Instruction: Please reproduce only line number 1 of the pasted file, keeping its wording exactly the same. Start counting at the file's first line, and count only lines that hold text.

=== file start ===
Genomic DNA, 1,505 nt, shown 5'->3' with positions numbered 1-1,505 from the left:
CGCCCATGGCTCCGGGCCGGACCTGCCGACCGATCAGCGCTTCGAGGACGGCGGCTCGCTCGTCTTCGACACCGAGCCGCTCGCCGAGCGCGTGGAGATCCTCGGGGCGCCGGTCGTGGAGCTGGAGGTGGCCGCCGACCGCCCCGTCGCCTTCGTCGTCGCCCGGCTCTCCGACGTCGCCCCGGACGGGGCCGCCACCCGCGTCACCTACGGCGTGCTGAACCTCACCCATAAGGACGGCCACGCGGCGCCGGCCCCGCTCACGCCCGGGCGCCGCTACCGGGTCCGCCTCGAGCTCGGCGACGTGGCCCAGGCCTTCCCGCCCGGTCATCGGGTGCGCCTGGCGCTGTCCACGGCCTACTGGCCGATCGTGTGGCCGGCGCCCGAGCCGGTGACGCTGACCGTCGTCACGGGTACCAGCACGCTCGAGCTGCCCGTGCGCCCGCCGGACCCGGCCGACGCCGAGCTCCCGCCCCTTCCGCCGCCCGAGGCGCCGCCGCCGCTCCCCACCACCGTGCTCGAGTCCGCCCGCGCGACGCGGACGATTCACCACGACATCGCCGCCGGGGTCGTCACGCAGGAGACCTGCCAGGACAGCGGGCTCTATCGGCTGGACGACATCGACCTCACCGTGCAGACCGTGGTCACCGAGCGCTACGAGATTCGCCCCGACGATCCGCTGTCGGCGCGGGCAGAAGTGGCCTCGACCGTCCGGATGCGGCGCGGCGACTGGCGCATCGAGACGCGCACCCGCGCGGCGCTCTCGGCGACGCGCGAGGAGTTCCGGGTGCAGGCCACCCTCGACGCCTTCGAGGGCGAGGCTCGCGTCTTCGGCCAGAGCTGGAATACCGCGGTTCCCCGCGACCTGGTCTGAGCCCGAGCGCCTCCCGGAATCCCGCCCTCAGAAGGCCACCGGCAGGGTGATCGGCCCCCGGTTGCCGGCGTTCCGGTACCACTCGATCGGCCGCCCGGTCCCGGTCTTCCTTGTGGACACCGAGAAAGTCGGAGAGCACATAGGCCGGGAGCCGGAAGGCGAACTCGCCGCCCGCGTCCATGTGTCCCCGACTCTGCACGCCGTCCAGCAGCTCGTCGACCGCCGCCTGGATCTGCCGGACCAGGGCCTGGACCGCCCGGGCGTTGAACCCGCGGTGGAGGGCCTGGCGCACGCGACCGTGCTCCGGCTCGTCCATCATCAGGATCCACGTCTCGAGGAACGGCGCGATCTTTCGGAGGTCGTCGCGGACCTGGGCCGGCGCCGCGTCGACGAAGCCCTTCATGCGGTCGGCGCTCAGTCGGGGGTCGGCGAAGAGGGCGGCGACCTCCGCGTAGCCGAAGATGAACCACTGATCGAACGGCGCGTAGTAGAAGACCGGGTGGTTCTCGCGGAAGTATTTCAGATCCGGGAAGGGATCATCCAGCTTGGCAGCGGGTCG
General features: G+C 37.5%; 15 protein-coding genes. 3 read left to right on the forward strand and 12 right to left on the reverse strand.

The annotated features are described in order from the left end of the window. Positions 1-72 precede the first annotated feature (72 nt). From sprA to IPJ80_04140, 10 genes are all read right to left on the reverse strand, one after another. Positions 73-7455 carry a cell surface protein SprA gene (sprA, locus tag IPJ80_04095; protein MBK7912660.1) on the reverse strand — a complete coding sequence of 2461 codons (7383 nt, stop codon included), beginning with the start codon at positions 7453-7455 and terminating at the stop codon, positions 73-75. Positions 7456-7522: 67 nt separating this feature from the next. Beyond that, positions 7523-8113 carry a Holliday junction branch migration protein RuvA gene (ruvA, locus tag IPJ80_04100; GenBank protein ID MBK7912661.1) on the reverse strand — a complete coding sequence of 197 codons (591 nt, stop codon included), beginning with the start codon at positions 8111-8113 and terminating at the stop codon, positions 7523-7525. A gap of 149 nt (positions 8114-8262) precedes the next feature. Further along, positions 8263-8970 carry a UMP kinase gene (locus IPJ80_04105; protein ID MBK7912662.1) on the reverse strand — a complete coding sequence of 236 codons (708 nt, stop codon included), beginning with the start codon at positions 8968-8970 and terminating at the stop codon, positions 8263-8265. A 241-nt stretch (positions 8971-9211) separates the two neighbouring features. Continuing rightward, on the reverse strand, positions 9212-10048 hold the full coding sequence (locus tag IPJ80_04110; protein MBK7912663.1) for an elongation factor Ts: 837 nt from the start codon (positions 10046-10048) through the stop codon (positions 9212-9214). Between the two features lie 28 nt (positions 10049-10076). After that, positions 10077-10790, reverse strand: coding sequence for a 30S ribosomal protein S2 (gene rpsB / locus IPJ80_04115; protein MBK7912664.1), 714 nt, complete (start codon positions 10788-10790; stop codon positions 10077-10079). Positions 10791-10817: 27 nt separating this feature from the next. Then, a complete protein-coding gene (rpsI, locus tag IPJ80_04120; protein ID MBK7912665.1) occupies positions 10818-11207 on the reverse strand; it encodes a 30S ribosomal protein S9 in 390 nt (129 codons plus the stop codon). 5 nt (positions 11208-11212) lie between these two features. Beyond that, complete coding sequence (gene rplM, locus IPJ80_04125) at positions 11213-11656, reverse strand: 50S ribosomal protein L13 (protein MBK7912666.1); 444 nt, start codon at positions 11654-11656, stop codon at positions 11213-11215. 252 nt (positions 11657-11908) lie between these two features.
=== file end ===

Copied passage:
Genomic DNA, 1,505 nt, shown 5'->3' with positions numbered 1-1,505 from the left: